The PHP function fsockopen initiates a stream connection
to another machine across a network. When you use this to communicate with
another machine, use the simpler HTTP 1.0 protocol unless you specifically
need some of the features provided by the HTTP 1.1 protocol.
With HTTP 1.1, the default behavior is to keep connections alive until
they are explicitly closed or the connection times out. This behavior can create some
serious performance consequences if clients that don't expect, or utilize
the behavior. (Note that for clients designed with this behavior
in mind, keeping connections alive actually improves performance.)
Unless your application requires that connections be kept alive, then
seriously consider using the HTTP 1.0 protocol with
fsockopen, as in the sample code below:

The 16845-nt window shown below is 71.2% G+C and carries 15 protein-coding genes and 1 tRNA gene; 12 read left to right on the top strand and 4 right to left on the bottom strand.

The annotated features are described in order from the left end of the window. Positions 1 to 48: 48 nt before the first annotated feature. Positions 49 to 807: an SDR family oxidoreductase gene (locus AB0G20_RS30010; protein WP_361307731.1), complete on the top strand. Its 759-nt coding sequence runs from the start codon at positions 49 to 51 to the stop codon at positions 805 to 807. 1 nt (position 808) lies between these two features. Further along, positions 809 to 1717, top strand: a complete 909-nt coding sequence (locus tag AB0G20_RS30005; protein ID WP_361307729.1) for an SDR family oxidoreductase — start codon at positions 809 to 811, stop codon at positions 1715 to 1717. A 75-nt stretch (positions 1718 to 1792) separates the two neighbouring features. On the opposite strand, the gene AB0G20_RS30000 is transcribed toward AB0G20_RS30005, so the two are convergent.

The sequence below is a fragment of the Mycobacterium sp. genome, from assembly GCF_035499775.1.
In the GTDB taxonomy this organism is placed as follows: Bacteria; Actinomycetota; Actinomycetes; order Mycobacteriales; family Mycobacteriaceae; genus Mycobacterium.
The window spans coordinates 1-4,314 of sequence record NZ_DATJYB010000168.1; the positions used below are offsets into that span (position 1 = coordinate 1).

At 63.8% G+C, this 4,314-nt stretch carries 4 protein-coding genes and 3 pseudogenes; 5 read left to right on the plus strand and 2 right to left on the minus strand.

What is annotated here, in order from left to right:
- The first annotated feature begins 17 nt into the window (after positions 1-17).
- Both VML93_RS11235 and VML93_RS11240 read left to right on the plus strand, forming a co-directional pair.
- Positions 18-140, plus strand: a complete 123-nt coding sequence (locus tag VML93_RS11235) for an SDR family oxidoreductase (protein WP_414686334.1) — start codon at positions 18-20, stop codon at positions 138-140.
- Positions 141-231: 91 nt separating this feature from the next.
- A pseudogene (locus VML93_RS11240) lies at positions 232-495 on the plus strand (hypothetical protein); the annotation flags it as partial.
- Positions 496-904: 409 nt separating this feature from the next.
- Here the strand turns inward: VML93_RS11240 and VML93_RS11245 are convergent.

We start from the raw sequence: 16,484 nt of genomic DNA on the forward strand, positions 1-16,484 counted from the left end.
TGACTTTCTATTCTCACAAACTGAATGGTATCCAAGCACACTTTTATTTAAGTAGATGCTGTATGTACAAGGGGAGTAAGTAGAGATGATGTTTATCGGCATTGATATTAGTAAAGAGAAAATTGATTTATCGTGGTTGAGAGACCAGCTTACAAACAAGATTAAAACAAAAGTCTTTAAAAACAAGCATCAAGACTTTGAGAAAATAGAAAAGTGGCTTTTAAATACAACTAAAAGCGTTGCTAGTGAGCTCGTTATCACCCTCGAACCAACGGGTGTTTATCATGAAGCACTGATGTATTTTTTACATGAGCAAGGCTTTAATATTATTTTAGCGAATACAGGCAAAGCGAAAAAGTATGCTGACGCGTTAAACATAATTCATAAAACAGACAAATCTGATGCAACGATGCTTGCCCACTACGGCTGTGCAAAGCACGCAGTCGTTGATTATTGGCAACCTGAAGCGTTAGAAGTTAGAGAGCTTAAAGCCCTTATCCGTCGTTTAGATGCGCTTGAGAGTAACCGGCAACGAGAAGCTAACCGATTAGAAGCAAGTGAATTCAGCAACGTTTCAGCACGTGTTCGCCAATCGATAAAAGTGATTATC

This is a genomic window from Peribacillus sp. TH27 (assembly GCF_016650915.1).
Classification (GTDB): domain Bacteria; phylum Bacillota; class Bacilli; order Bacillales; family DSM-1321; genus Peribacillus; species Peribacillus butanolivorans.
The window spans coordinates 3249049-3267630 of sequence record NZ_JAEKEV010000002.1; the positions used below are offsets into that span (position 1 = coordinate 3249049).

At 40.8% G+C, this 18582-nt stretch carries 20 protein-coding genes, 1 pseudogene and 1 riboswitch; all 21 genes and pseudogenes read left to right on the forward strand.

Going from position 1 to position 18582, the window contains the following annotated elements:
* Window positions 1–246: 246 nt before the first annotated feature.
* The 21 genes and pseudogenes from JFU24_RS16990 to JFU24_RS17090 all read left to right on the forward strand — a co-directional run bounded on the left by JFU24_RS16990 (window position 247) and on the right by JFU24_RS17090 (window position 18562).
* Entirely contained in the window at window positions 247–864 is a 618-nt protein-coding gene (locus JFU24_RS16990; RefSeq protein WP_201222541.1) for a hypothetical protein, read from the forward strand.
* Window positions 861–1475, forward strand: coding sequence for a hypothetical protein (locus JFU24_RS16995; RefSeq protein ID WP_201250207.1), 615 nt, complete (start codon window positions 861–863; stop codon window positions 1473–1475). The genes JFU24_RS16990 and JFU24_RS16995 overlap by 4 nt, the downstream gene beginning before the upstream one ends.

$fp = fsockopen( $server, $port );
fputs($fp, "GET $page HTTP/1.0\r\nHost: $server\r\n\r\n");
When using the HTTP 1.1 protocol to make a request to another machine,
you may also encounter unexpected hex values
interspersed amongst the returned data. These unexpected hex
values are the result of a chunked transfer-encoding which,
according to the HTTP 1.1 specifications must be supported by any HTTP 1.1
application. Therefore, your application should either handle
this type of encoding, or not claim to be an HTTP 1.1 client.
So, in summary, claim to be an HTTP 1.0 client unless you specifically
need features of the HTTP 1.1 protocol. If you do need HTTP 1.1 features,
then be sure to support the newer protocol fully.